Amongst all the other things about Universal Credit, wait for payments, sanctions, benefit freeze, on-line forms and the hated ‘journal’, life under the rules of Coachy, and all the rest, most people, well this Blog for one, had forgotten about the Bedroom Tax.

Not, apparently the dogged Newshounds of the regional press.

Today: Birmingham Live.

Universal Credit claimants face bedroom tax of up to 25 per cent – here’s what you need do

These are the Universal Credit housing rules – as Government tries to make system fairer for tenants.

People receiving Universal Credit are being hit by cuts in their benefit because of the so-called bedroom tax.

Those in council or housing association properties are finding their Universal Credit reduced if they have more rooms than they need – even if there is a lodger living in one of them.

The amount paid to cover the rent could be slashed by as much as 25 per cent, says Shelter and Citizens Advice.

Bedroom tax – more formally known as under-occupancy penalty – was introduced in 2012 to reduce housing payments to those with spare bedrooms.

And it applies to Universal Credit, which has replaced six existing social security payments including the old housing benefit.

Liverpool Echo.

Claimants warned that Bedroom tax can reduce Universal Credit payments by 25%

Payments can be reduced – even if there’s a lodger living in the room.

If you want further cheer..

Birmingham Live.

The TRUTH about Universal Credit – from DWP Jobcentre staff

These are the stories of the staff who deal with Universal Credit on a daily basis.

Meanwhile Amber Rudd is still relentlessly full of high spirits.

Written by Andrew Coates

March 25, 2019 at 11:22 am

Jobcentre Goes Mad: Demands People Have Smartphones.

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Related image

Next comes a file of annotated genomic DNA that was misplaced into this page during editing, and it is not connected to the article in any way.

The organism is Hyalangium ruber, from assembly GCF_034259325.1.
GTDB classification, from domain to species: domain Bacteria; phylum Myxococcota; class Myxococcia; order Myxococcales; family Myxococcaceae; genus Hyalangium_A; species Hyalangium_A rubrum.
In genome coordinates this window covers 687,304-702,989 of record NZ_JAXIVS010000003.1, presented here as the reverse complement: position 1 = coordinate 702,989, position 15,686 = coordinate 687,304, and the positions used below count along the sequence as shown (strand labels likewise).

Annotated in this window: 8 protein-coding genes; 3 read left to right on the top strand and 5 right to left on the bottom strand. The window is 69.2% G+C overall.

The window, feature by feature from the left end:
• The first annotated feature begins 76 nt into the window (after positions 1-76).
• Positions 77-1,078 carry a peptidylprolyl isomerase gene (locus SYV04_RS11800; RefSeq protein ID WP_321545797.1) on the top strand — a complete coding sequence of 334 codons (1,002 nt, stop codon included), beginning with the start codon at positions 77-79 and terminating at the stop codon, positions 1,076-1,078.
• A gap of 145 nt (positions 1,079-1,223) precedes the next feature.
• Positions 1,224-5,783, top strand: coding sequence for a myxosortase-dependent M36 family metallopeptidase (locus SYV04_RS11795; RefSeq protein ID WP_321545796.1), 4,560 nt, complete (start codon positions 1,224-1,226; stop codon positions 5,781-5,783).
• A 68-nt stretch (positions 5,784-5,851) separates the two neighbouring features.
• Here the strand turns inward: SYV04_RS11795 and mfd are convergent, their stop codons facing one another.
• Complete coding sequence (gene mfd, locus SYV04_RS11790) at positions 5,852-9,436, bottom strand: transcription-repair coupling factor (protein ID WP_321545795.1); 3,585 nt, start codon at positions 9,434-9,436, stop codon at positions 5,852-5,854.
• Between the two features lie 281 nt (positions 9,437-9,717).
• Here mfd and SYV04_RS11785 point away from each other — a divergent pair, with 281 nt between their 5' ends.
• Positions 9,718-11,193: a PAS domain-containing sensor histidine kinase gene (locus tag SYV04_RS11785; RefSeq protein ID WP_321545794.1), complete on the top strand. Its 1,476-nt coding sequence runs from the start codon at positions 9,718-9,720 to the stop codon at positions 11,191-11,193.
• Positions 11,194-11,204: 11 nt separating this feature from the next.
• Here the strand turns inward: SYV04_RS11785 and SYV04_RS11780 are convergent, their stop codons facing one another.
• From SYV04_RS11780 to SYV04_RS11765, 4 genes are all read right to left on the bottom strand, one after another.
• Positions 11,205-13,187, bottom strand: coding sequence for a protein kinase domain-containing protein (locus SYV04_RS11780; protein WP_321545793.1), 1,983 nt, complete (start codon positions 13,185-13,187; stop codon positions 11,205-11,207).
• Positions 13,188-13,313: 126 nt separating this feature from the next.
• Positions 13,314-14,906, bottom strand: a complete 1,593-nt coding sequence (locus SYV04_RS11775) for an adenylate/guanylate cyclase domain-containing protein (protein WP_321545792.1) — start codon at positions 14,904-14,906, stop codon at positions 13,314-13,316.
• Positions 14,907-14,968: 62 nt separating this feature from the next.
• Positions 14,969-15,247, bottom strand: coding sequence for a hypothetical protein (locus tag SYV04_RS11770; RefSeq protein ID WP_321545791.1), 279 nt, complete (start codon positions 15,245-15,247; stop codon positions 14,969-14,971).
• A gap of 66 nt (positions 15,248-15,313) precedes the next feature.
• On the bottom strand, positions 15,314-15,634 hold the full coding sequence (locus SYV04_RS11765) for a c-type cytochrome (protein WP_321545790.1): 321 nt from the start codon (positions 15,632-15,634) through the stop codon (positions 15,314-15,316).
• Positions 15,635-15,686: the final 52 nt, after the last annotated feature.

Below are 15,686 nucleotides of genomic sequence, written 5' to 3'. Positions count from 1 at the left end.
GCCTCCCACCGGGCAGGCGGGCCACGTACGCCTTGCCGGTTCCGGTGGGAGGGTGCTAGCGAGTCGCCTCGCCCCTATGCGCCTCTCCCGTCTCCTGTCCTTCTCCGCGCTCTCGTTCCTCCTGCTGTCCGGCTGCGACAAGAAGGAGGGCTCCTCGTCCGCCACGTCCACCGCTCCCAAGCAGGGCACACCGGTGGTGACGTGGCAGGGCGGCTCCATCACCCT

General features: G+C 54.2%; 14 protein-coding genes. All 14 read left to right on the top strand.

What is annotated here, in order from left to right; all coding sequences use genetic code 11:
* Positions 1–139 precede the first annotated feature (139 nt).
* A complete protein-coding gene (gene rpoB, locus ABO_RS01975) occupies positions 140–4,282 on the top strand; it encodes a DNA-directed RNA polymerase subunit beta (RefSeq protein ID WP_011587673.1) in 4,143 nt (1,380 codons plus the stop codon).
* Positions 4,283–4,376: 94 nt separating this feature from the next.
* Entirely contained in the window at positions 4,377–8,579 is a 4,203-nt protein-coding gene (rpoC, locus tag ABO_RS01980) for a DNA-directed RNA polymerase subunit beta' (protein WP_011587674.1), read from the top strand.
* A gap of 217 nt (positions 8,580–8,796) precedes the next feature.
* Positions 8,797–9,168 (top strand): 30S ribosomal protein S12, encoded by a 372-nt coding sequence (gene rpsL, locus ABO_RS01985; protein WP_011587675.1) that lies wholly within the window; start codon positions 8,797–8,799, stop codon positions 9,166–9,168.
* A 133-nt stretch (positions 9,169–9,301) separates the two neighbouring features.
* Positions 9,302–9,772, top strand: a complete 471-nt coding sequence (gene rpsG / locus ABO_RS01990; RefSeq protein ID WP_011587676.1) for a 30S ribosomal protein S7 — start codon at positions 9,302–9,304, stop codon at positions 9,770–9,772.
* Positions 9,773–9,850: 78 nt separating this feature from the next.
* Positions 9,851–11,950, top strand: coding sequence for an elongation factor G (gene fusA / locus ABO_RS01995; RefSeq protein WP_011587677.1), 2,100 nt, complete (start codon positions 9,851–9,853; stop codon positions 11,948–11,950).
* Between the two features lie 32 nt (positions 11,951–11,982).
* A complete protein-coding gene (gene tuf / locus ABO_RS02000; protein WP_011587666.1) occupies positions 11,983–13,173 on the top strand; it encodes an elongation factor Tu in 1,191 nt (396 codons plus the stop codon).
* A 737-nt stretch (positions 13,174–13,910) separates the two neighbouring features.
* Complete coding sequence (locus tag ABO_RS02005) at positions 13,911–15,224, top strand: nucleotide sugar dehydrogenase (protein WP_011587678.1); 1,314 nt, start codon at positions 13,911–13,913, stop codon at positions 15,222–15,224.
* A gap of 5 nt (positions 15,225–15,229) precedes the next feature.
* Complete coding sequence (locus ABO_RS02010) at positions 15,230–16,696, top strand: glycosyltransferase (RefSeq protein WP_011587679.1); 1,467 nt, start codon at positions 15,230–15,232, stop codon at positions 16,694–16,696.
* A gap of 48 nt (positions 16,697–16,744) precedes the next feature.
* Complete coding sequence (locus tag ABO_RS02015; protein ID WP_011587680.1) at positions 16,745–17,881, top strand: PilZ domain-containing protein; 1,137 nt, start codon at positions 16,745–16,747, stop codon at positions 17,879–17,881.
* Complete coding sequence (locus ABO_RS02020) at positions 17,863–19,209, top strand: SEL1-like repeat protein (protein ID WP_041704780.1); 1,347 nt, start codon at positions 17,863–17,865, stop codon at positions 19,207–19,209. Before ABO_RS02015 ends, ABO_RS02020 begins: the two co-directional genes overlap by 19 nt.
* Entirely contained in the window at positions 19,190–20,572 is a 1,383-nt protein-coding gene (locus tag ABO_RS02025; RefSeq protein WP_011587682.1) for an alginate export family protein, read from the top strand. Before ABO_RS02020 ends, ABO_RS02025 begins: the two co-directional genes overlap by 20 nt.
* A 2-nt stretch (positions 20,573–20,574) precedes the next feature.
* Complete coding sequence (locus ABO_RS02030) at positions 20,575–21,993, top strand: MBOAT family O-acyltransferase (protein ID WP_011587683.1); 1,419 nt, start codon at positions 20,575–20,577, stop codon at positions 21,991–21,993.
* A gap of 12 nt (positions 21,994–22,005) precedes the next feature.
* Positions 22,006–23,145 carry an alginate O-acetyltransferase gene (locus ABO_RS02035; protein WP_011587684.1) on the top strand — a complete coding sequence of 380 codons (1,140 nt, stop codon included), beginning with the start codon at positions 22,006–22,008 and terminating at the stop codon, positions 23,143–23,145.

Soon to Include Jobcentre AP? 

eople are starving over Universal Credit – telling me to use a credit-hungry smartphone is beyond the pale

Arthur Chapple. The ‘I’. Today.

This story keeps developing

See, Man on Universal Credit says he was told by Jobcentre he had to get a smartphone to search for a job )

 

I am long-term unemployed. Few employers take me seriously: I’m 56, a credit risk due to high debt, can’t drive and therefore dependent on public transport which means I cannot pursue jobs with shift patterns outside the bus or train times. A history of agency temping jobs makes running a full five-year history check for potential employers too demanding. A degree in literature and philosophy makes me over-qualified by not being very vocational.

I was moved to a proto-version of Universal Credit (from Jobseeker’s Allowance) in Manchester a few years before moving to Preston in 2016.

I am transferring to the ‘full roll out’ of Universal Credit on 27 September 2018. I learned this at my last meeting with advisers at the Preston Jobcentre on 6 September.

Every fortnight I have a meeting with an adviser who looks at my job search activity, suggests a few job leads for me to consider and makes my next appointment. My job search log is on a flash drive which I can show advisers by clipping the drive to my tablet. T

he Department for Work and Pensions (DWP) can’t check my records on their computers for data protection reasons but can absurdly look at my own devices directly if I lug them in. On 6 September, I was sent to an adviser – not my usual – who had no interest in my job search record at all. He looked at my tablet in disdain. He insisted that I use an iPhone instead.

I told him I don’t have an iPhone, just a basic mobile – which he saw – and a landline at home. “I questioned [the smartphone’s] affordability. He told me of one going cheap at Argos and said the DWP would contribute up to £40 towards a new model.” It’s a very simple phone that will only take calls and texts, but it’s good enough for somebody phoning me up to say we’ve got a job you might be interested in. I’ve got a computer at home as well.

‘Must get a smartphone’